Usually a tar file is also compressed using either the gZip or bZip2 compressor. We’ll cover both.
1. If Your File Extension is .tar.gz (or .tgz)
If your tar file is compressed using a gZip compressor, use this command:
tar xvzf file.tar.gz
The options are pretty straightforward for this:
x: This tells tar to extract the files.
v: This option will list all of the files one by one in the archive. The “v” stands for “verbose.”
z: The z option is very important and tells the tar command to uncompress the file (gzip).
f: This options tells tar that you are going to give it a file name to work with.
2. If Your File Extension is .tar.bz2 (or .tbz)
If your tar file is compressed using a bZip2 compressor, use this command:
tar xvjf file.tar.tbz
This is just about the same as the gzip decompression. The major difference is that the z option has been replaced by the j option.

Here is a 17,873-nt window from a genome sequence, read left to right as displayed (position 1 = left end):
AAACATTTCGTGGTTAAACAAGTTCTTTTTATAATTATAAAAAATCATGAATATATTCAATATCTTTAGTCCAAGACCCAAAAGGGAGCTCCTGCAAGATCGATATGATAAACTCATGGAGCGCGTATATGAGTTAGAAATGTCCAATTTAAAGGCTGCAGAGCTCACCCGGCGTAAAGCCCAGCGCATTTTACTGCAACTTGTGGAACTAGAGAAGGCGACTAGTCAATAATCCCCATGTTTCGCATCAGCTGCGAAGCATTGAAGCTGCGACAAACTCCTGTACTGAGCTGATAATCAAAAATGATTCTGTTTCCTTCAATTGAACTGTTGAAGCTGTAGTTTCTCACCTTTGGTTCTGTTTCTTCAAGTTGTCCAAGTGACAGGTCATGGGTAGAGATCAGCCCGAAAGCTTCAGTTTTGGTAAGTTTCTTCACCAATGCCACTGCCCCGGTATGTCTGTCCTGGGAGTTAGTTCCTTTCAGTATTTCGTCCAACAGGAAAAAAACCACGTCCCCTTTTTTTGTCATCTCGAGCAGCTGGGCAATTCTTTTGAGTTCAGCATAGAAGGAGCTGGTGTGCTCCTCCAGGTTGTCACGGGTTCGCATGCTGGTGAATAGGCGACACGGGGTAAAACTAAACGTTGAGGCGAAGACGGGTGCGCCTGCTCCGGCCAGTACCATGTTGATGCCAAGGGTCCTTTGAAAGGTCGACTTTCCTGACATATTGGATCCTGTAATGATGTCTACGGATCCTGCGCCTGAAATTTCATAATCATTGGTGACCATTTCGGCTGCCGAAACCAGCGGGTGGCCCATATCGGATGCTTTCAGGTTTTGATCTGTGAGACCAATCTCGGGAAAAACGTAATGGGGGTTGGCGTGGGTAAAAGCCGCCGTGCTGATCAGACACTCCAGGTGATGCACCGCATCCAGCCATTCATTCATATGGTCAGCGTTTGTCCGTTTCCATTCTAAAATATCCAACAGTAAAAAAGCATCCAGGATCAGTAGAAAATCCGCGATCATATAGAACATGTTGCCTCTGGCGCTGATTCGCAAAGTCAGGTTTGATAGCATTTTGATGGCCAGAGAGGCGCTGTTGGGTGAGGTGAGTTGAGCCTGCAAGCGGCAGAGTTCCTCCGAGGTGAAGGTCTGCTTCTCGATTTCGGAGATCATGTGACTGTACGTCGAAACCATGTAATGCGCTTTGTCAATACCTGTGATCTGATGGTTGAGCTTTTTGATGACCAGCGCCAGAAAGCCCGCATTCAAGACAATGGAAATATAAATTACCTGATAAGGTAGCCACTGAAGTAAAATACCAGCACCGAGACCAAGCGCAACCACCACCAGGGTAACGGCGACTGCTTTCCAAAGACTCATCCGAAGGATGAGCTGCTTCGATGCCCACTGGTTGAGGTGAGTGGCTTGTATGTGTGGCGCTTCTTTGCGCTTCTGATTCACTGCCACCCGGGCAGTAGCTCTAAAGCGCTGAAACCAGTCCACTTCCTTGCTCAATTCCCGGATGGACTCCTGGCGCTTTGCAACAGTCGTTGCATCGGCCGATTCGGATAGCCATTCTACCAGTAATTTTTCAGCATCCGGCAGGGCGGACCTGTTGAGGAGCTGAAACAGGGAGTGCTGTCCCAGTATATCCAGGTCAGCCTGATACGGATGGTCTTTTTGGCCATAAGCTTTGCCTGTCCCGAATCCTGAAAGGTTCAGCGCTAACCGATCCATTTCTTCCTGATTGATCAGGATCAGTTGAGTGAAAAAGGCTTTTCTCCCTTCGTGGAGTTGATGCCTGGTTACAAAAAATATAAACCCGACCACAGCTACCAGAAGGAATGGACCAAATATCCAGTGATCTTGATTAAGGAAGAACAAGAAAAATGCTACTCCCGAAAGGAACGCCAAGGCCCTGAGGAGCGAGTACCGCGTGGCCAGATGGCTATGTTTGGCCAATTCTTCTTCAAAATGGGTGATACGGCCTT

If you remember, the z option was the uncompress (specifically gzip) flag, so it makes sense that this would be switched out.
j: This will decompress a bzip2 file.
3. Mind-Blowingly-Simple Extraction (The dtrx Function)
There are only a handful of people that actually remember all of the options for the tar command. Luckily, Linux folks are great at making things easier.
Standing for “Do the Right Extraction,” dtrx works as you would hope. The command should be simple for both gZip and bZip2 files:
To install dtrx, just use apt-get:
sudo apt-get install dtrx
Photo Sources: autogeekonline.net